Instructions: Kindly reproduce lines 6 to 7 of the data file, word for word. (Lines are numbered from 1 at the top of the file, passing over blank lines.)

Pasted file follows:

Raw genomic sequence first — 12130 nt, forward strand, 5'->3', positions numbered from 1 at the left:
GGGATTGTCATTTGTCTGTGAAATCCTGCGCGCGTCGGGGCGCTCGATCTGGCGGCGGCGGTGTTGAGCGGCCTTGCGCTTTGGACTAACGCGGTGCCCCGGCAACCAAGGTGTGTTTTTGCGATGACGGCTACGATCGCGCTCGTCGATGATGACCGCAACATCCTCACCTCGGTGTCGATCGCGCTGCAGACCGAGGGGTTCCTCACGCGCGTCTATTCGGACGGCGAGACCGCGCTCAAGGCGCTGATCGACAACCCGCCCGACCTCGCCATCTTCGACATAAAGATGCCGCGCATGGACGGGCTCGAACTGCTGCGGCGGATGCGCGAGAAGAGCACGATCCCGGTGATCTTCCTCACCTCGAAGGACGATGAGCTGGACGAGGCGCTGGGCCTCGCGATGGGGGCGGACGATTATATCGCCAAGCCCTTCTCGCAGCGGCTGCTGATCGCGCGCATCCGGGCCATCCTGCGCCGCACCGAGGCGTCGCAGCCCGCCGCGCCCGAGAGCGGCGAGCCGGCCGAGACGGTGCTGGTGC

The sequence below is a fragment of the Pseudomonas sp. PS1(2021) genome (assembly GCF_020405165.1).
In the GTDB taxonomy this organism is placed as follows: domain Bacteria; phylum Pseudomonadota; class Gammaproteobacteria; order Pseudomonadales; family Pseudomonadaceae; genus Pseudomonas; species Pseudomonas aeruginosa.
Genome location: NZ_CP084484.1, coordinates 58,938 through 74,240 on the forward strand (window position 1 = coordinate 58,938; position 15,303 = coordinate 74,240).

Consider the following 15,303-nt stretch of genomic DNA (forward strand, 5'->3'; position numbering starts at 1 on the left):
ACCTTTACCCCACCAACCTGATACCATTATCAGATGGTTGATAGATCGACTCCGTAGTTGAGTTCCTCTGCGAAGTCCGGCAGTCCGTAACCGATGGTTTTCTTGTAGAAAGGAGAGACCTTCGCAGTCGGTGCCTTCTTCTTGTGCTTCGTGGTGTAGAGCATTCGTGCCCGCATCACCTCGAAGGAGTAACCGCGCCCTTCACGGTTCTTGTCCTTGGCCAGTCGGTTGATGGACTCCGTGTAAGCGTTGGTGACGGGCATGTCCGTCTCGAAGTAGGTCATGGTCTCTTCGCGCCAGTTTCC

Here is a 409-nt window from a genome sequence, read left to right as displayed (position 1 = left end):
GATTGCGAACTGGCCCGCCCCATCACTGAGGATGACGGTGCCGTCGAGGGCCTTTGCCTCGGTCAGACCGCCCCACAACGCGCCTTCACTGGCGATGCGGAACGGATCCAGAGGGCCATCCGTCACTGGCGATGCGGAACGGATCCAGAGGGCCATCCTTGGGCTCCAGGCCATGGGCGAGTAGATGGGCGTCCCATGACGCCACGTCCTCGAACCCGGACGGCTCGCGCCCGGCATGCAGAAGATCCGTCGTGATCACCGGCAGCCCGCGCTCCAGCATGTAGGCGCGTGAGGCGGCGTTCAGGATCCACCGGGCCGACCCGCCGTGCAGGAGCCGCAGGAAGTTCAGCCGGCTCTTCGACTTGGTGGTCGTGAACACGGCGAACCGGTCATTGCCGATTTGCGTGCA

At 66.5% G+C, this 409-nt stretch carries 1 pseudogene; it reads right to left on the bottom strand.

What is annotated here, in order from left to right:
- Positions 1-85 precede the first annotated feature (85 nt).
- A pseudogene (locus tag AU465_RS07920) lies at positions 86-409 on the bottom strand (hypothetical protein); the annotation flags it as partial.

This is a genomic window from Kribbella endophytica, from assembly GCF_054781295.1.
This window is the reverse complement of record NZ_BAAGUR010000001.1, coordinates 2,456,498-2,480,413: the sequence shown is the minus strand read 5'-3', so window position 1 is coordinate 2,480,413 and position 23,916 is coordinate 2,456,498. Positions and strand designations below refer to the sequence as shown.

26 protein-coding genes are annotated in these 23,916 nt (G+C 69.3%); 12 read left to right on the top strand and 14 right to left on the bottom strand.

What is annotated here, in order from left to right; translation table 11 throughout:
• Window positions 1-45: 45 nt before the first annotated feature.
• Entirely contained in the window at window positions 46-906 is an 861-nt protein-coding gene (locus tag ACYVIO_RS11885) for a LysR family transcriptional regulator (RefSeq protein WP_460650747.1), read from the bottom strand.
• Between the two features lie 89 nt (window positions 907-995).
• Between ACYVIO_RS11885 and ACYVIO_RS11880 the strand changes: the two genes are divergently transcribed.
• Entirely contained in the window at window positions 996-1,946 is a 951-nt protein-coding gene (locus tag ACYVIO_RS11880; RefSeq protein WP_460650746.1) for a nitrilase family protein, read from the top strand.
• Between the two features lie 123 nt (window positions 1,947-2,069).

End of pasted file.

Consider the following 15,303-nt stretch of genomic DNA (forward strand, 5'->3'; position numbering starts at 1 on the left):
ACCTTTACCCCACCAACCTGATACCATTATCAGATGGTTGATAGATCGACTCCGTAGTTGAGTTCCTCTGCGAAGTCCGGCAGTCCGTAACCGATGGTTTTCTTGTAGAAAGGAGAGACCTTCGCAGTCGGTGCCTTCTTCTTGTGCTTCGTGGTGTAGAGCATTCGTGCCCGCATCACCTCGAAGGAGTAACCGCGCCCTTCACGGTTCTTGTCCTTGGCCAGTCGGTTGATGGACTCCGTGTAAGCGTTGGTGACGGGCATGTCCGTCTCGAAGTAGGTCATGGTCTCTTCGCGCCAGTTTCC